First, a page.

But the most telling moment comes in a scene that was only included in the full, online trailer. It’s one of the very few scenes from the trailer that isn’t set in TV land, but rather what we can only presume is the show’s real reality. Vision stops Hahn’s character in her car, while she’s dressed like a spooky Halloween witch complete with green-ish hair. She looks at him: “Am I dead?” And Vision’s like, “Wut?” and then she’s like “—because you are” and then she does a total witch’s cackle and it is a moment.
This is also important because it’s the first time that any of the conversation around WandaVision has acknowledged the fact that Vision is, y’know, dead. He was killed in Avengers: Infinity War, his body left a lifeless, gray husk in the forest of Wakanda after the battle with Thanos. So… what’s up? This is our first indication that we’re gonna find out what’s up in WandaVision, and it looks like Kathryn Hahn may just play an important part in that. Yes, please.
Hahn has proven time and time again to be one of the most versatile actors working today. Having her in a Marvel anything is a dream come true, but having her in WandaVision? A show that looks like it’s going to jump from genre to genre and tone to tone? A role that looks like it’s going to let Hahn cut loose harder than she ever has before? We need it, we need it now.
Kathryn Hahn having a big role in a Marvel TV show? Y’know what—that might just be the best Marvel thing of all 2020, if not the entire decade to come.
On paper, Catwoman seemed like it could have been a big success. Not only was it one of Halle Berry’s first post-Oscar gigs, but she already had a proven track record of mastering the art of the comic book movie, thanks to the success of the X-Men franchise. But when it hit theaters in 2004, the response was anything but positive, as its Rotten Tomatoes score can attest. Despite a big budget, it failed to make much of an impression at the box office, too, pulling in less than $100 million worldwide.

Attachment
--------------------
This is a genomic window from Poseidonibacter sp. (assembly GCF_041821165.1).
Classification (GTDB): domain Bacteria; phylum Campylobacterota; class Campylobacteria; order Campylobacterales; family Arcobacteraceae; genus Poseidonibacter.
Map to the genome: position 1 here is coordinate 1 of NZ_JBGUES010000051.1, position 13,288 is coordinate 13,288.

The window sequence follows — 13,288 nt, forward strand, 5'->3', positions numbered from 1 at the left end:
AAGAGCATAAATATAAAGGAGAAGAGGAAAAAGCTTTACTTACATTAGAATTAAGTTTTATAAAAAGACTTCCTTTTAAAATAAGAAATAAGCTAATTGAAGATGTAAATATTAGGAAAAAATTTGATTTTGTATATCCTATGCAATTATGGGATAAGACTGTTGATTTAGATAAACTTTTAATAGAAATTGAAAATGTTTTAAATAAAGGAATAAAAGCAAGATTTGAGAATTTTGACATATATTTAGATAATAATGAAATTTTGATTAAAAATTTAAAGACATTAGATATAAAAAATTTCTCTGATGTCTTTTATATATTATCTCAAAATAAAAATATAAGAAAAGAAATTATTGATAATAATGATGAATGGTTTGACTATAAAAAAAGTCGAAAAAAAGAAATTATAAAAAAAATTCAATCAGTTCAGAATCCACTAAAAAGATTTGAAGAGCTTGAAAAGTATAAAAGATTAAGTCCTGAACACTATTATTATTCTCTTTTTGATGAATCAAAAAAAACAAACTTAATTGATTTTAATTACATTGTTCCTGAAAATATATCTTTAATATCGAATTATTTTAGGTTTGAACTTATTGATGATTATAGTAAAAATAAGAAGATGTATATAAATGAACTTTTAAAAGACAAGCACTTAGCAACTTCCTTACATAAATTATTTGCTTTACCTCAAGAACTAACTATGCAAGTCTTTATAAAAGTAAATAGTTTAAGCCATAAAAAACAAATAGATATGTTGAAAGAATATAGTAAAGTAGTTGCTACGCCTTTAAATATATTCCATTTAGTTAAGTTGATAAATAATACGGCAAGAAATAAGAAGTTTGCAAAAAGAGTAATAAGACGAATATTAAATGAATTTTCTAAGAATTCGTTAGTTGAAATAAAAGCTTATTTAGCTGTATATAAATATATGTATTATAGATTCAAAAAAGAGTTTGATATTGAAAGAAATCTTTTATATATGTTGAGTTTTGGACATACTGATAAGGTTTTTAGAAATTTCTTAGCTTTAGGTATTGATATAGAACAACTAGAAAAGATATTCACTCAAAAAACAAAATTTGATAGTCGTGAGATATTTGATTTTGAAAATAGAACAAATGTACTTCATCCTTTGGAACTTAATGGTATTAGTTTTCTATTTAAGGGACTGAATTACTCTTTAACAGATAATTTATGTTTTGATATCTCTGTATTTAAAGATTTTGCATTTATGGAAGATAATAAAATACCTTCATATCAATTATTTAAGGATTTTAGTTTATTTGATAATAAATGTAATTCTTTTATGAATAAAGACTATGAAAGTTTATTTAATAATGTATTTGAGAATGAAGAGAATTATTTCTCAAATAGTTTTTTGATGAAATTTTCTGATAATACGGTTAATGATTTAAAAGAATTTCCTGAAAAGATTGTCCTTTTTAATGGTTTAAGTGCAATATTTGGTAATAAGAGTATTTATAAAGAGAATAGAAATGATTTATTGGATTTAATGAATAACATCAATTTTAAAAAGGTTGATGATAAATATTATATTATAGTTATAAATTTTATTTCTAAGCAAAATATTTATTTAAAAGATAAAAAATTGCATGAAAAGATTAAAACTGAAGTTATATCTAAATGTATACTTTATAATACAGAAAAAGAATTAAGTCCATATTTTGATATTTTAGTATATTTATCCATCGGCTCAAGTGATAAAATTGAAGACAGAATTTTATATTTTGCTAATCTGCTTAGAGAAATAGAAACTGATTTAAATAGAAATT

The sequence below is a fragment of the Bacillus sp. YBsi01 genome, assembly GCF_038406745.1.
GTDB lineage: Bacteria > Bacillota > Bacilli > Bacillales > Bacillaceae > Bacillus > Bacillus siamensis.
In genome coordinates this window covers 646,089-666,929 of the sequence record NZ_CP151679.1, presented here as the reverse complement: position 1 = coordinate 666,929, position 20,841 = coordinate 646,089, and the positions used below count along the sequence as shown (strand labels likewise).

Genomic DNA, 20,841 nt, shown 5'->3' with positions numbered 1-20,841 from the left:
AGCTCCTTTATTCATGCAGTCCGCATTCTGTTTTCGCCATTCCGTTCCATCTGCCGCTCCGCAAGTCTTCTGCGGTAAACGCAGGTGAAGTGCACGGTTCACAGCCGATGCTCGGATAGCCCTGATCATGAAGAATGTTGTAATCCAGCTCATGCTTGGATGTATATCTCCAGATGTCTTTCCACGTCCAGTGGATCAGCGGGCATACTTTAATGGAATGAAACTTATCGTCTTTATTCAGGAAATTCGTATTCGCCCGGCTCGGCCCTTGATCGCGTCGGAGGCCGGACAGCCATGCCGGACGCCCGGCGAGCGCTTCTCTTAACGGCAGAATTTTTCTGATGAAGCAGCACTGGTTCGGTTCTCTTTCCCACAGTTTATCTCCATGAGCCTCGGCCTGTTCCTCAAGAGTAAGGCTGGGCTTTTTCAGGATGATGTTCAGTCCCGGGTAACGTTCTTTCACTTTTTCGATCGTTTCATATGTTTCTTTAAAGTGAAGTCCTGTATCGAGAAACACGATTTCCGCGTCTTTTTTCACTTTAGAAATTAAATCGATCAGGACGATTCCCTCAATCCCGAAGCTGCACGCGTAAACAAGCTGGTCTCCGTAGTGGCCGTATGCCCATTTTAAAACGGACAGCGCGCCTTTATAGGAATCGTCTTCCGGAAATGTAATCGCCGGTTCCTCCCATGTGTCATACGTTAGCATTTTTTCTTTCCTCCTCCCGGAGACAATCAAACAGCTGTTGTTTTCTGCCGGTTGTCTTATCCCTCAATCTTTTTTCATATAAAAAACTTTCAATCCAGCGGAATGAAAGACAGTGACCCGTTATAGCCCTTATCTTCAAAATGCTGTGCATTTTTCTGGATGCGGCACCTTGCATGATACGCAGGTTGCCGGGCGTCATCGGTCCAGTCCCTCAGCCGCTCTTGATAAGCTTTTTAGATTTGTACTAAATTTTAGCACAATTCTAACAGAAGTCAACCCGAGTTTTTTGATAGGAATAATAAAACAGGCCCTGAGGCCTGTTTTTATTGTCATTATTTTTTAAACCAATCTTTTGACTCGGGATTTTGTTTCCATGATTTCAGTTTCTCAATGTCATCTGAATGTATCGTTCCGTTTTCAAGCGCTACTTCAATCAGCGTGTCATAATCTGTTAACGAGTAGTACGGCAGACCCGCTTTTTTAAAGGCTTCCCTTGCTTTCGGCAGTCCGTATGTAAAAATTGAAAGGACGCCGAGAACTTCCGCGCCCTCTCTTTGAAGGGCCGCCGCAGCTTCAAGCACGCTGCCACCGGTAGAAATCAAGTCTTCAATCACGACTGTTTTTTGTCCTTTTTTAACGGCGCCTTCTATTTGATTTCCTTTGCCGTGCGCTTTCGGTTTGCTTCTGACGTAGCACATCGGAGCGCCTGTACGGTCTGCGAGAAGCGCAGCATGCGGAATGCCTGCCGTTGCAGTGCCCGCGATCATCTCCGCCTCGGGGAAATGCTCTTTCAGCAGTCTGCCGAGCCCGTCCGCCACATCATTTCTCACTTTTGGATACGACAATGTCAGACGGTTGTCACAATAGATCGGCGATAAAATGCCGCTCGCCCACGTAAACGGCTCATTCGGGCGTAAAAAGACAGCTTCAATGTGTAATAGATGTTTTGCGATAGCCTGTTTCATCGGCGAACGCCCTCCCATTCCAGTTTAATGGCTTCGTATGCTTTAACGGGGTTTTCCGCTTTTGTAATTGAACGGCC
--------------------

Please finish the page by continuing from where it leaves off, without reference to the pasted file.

Brand new creative team of writer ZAC THOMPSON (Undone by Blood) and artist HAYDEN SHERMAN (Thumbs, The Few) take on Los Angeles’ helper of the helpless, ANGEL, and his reluctant partner SPIKE! If that weren’t cool enough, get ready for the BOOM! STUDIOS Buffyverse debut of the one and only coolest werewolf on Earth… Daniel “Oz” Osbourne! Angel and Spike #14 from Boom! Studios hits shelves on Wednesday, September 21st! While you wait, check out these preview pages!
And if that weren’t enough, check out these awesome covers!
SNEAK PEEK: Angel & Spike #14 (out 9/23)!!
Author: Matt Meyer
I have been reading comics since I was eleven – over a quarter-century! I love them as an art form as well as the characters, and want to see them continue to grow as a respectable medium. One time I was bitten by a radioactive bat, but nothing much happened except I had a weird rash for a few days.